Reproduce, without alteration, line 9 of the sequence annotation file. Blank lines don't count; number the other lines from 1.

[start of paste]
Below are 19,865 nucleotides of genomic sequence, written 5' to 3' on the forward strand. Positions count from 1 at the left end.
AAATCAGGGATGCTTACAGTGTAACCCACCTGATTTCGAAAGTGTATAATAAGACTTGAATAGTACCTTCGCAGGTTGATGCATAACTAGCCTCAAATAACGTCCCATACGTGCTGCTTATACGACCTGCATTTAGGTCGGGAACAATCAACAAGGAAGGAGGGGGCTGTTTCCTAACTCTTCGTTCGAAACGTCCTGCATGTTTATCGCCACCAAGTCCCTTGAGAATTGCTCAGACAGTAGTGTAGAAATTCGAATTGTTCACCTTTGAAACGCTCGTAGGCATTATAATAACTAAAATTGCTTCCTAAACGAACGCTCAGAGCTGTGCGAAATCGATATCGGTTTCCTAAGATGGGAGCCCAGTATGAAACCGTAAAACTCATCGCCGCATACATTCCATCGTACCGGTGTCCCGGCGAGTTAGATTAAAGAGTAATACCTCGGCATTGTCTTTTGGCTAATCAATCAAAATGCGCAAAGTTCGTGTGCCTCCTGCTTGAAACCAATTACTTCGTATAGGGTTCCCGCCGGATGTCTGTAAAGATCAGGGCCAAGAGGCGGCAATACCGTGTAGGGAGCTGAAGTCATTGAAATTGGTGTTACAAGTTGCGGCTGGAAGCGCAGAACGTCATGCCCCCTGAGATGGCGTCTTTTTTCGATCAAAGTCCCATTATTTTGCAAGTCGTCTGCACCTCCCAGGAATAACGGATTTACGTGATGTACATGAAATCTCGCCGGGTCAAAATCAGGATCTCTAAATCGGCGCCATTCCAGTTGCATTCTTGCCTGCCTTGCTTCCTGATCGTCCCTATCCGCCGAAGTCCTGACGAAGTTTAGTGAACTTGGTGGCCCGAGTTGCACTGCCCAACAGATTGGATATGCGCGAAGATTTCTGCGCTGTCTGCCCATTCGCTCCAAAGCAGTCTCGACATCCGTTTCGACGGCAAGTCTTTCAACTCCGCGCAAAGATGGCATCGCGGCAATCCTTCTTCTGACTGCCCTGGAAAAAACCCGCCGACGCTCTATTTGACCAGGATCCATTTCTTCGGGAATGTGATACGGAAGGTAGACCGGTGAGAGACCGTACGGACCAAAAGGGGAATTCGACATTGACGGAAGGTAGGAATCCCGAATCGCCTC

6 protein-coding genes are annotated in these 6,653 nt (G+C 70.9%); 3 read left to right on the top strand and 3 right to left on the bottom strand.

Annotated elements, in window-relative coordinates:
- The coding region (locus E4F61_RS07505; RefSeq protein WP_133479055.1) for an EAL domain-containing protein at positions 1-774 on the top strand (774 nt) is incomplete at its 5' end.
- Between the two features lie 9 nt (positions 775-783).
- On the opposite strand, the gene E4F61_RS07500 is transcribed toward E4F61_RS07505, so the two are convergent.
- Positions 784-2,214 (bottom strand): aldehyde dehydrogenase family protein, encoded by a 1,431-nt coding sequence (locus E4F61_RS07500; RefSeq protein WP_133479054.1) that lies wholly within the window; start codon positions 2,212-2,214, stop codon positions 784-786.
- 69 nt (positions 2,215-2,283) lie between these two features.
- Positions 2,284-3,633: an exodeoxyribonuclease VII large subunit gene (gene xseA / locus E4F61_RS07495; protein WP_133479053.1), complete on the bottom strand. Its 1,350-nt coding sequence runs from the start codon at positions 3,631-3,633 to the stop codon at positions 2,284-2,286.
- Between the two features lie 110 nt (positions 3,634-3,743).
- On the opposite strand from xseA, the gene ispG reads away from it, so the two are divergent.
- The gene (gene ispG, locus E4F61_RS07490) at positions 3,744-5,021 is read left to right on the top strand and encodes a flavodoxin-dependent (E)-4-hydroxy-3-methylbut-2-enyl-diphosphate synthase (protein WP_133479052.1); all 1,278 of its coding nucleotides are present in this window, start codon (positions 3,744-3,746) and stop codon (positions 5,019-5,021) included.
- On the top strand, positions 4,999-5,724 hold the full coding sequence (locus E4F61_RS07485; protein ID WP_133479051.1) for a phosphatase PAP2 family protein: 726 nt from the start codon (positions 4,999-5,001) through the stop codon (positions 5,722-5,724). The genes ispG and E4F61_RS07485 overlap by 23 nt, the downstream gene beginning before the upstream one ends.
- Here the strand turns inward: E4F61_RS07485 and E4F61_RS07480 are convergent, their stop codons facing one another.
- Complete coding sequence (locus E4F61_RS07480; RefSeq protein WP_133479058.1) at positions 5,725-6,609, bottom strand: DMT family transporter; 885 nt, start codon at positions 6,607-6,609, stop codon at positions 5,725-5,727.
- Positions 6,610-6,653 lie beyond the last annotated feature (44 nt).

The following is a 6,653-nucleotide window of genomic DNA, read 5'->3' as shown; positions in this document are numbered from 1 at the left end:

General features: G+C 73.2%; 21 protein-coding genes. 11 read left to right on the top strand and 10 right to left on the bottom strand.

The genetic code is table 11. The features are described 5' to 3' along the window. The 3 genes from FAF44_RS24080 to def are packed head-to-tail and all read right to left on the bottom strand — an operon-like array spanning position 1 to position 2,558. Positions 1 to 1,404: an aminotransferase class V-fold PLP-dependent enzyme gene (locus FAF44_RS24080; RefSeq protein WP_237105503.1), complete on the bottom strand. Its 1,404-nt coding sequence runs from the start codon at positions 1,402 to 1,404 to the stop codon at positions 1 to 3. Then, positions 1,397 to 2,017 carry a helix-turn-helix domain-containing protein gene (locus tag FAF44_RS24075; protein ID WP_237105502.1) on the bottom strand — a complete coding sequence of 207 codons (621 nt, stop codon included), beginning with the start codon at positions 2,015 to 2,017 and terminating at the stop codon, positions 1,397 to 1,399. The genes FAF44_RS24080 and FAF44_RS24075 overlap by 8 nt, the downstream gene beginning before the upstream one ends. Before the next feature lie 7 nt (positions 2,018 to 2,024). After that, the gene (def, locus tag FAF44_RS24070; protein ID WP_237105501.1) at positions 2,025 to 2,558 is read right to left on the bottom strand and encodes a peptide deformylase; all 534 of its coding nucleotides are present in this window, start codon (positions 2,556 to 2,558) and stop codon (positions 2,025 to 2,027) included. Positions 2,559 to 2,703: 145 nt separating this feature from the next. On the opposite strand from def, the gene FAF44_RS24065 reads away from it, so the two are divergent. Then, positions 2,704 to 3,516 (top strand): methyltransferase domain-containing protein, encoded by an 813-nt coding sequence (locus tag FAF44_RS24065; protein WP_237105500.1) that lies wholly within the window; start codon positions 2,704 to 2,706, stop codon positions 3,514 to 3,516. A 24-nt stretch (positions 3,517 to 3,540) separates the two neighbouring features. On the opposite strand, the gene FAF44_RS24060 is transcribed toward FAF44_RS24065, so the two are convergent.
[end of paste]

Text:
- 69 nt (positions 2,215-2,283) lie between these two features.